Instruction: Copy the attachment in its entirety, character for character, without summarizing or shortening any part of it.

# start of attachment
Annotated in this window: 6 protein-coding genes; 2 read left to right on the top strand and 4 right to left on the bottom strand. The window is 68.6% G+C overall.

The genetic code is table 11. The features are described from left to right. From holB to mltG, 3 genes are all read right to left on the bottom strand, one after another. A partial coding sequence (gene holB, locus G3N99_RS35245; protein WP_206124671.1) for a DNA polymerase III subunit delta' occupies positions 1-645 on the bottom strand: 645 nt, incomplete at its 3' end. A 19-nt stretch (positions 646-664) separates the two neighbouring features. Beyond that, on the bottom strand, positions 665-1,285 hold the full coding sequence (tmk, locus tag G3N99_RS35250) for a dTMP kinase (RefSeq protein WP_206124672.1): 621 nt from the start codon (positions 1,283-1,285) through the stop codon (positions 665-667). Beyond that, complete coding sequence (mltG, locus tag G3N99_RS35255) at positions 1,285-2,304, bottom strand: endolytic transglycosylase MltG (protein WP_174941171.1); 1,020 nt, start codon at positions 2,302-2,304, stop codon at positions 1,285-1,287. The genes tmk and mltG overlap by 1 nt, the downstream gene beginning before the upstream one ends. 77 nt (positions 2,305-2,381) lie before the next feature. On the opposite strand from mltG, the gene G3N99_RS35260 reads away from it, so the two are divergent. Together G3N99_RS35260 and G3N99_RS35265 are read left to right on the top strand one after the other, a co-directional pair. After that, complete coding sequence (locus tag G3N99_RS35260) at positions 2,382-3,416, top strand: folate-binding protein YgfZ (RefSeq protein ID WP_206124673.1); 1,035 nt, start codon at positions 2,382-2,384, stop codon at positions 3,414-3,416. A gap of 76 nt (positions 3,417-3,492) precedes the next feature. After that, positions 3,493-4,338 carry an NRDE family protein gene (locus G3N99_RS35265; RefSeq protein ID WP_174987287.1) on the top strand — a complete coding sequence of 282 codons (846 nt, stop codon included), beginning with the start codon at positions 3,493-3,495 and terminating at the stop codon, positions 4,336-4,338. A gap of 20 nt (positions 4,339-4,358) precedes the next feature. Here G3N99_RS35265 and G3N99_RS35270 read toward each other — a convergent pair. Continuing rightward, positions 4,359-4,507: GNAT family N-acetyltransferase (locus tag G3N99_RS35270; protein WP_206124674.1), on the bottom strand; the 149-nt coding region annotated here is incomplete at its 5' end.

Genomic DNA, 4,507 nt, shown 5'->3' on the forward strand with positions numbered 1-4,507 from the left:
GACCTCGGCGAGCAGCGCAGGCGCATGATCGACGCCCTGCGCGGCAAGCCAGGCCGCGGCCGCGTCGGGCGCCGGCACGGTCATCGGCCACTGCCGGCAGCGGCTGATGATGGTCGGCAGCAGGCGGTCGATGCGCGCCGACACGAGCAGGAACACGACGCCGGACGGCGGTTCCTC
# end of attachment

Annotated in this window: 6 protein-coding genes; 2 read left to right on the top strand and 4 right to left on the bottom strand. The window is 68.6% G+C overall.

The genetic code is table 11. The features are described from left to right. From holB to mltG, 3 genes are all read right to left on the bottom strand, one after another. A partial coding sequence (gene holB, locus G3N99_RS35245; protein WP_206124671.1) for a DNA polymerase III subunit delta' occupies positions 1-645 on the bottom strand: 645 nt, incomplete at its 3' end. A 19-nt stretch (positions 646-664) separates the two neighbouring features. Beyond that, on the bottom strand, positions 665-1,285 hold the full coding sequence (tmk, locus tag G3N99_RS35250) for a dTMP kinase (RefSeq protein WP_206124672.1): 621 nt from the start codon (positions 1,283-1,285) through the stop codon (positions 665-667). Beyond that, complete coding sequence (mltG, locus tag G3N99_RS35255) at positions 1,285-2,304, bottom strand: endolytic transglycosylase MltG (protein WP_174941171.1); 1,020 nt, start codon at positions 2,302-2,304, stop codon at positions 1,285-1,287. The genes tmk and mltG overlap by 1 nt, the downstream gene beginning before the upstream one ends. 77 nt (positions 2,305-2,381) lie before the next feature. On the opposite strand from mltG, the gene G3N99_RS35260 reads away from it, so the two are divergent. Together G3N99_RS35260 and G3N99_RS35265 are read left to right on the top strand one after the other, a co-directional pair. After that, complete coding sequence (locus tag G3N99_RS35260) at positions 2,382-3,416, top strand: folate-binding protein YgfZ (RefSeq protein ID WP_206124673.1); 1,035 nt, start codon at positions 2,382-2,384, stop codon at positions 3,414-3,416. A gap of 76 nt (positions 3,417-3,492) precedes the next feature. After that, positions 3,493-4,338 carry an NRDE family protein gene (locus G3N99_RS35265; RefSeq protein ID WP_174987287.1) on the top strand — a complete coding sequence of 282 codons (846 nt, stop codon included), beginning with the start codon at positions 3,493-3,495 and terminating at the stop codon, positions 4,336-4,338. A gap of 20 nt (positions 4,339-4,358) precedes the next feature. Here G3N99_RS35265 and G3N99_RS35270 read toward each other — a convergent pair. Continuing rightward, positions 4,359-4,507: GNAT family N-acetyltransferase (locus tag G3N99_RS35270; protein WP_206124674.1), on the bottom strand; the 149-nt coding region annotated here is incomplete at its 5' end.

Genomic DNA, 4,507 nt, shown 5'->3' on the forward strand with positions numbered 1-4,507 from the left:
GACCTCGGCGAGCAGCGCAGGCGCATGATCGACGCCCTGCGCGGCAAGCCAGGCCGCGGCCGCGTCGGGCGCCGGCACGGTCATCGGCCACTGCCGGCAGCGGCTGATGATGGTCGGCAGCAGGCGGTCGATGCGCGCCGACACGAGCAGGAACACGACGCCGGACGGCGGTTCCTC